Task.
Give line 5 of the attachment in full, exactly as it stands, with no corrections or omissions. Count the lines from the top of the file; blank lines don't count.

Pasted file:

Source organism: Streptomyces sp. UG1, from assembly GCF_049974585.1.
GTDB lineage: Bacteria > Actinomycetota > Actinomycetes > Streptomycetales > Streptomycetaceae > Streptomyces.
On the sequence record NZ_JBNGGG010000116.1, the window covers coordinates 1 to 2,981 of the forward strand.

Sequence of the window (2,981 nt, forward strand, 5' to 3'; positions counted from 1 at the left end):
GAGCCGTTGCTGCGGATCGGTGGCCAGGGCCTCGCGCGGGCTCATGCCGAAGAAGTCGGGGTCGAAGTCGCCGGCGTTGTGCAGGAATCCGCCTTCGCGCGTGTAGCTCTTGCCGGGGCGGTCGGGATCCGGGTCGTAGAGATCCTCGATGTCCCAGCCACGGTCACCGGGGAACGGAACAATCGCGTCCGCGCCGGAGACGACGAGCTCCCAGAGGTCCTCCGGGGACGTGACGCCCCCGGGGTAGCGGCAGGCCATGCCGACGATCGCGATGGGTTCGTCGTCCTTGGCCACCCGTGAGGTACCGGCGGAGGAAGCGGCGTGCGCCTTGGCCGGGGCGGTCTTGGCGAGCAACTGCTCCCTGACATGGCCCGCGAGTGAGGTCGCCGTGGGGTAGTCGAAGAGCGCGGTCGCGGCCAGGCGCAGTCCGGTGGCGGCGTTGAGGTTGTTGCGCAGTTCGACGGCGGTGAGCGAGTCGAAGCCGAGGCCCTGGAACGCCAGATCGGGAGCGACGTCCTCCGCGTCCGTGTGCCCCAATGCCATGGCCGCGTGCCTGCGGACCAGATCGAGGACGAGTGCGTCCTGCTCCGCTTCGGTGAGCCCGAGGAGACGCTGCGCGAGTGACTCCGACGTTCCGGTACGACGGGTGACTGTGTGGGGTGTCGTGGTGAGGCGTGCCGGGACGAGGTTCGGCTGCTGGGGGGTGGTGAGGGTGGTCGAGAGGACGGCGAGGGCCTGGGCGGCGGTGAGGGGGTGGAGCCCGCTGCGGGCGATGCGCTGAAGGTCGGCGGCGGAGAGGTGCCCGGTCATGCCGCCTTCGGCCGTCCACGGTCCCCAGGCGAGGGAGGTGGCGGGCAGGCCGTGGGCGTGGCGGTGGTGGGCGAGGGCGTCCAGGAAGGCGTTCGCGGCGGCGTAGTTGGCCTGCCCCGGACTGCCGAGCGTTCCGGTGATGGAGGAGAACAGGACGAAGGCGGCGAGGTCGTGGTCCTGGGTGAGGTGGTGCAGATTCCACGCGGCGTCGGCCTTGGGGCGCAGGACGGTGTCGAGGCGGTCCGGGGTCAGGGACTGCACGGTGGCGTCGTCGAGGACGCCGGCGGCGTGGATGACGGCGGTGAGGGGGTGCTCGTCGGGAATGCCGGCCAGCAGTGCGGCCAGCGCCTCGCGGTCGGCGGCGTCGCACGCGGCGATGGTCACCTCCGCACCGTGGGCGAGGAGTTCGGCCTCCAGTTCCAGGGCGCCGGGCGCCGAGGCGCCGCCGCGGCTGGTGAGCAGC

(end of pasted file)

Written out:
GAGCCGTTGCTGCGGATCGGTGGCCAGGGCCTCGCGCGGGCTCATGCCGAAGAAGTCGGGGTCGAAGTCGCCGGCGTTGTGCAGGAATCCGCCTTCGCGCGTGTAGCTCTTGCCGGGGCGGTCGGGATCCGGGTCGTAGAGATCCTCGATGTCCCAGCCACGGTCACCGGGGAACGGAACAATCGCGTCCGCGCCGGAGACGACGAGCTCCCAGAGGTCCTCCGGGGACGTGACGCCCCCGGGGTAGCGGCAGGCCATGCCGACGATCGCGATGGGTTCGTCGTCCTTGGCCACCCGTGAGGTACCGGCGGAGGAAGCGGCGTGCGCCTTGGCCGGGGCGGTCTTGGCGAGCAACTGCTCCCTGACATGGCCCGCGAGTGAGGTCGCCGTGGGGTAGTCGAAGAGCGCGGTCGCGGCCAGGCGCAGTCCGGTGGCGGCGTTGAGGTTGTTGCGCAGTTCGACGGCGGTGAGCGAGTCGAAGCCGAGGCCCTGGAACGCCAGATCGGGAGCGACGTCCTCCGCGTCCGTGTGCCCCAATGCCATGGCCGCGTGCCTGCGGACCAGATCGAGGACGAGTGCGTCCTGCTCCGCTTCGGTGAGCCCGAGGAGACGCTGCGCGAGTGACTCCGACGTTCCGGTACGACGGGTGACTGTGTGGGGTGTCGTGGTGAGGCGTGCCGGGACGAGGTTCGGCTGCTGGGGGGTGGTGAGGGTGGTCGAGAGGACGGCGAGGGCCTGGGCGGCGGTGAGGGGGTGGAGCCCGCTGCGGGCGATGCGCTGAAGGTCGGCGGCGGAGAGGTGCCCGGTCATGCCGCCTTCGGCCGTCCACGGTCCCCAGGCGAGGGAGGTGGCGGGCAGGCCGTGGGCGTGGCGGTGGTGGGCGAGGGCGTCCAGGAAGGCGTTCGCGGCGGCGTAGTTGGCCTGCCCCGGACTGCCGAGCGTTCCGGTGATGGAGGAGAACAGGACGAAGGCGGCGAGGTCGTGGTCCTGGGTGAGGTGGTGCAGATTCCACGCGGCGTCGGCCTTGGGGCGCAGGACGGTGTCGAGGCGGTCCGGGGTCAGGGACTGCACGGTGGCGTCGTCGAGGACGCCGGCGGCGTGGATGACGGCGGTGAGGGGGTGCTCGTCGGGAATGCCGGCCAGCAGTGCGGCCAGCGCCTCGCGGTCGGCGGCGTCGCACGCGGCGATGGTCACCTCCGCACCGTGGGCGAGGAGTTCGGCCTCCAGTTCCAGGGCGCCGGGCGCCGAGGCGCCGCCGCGGCTGGTGAGCAGC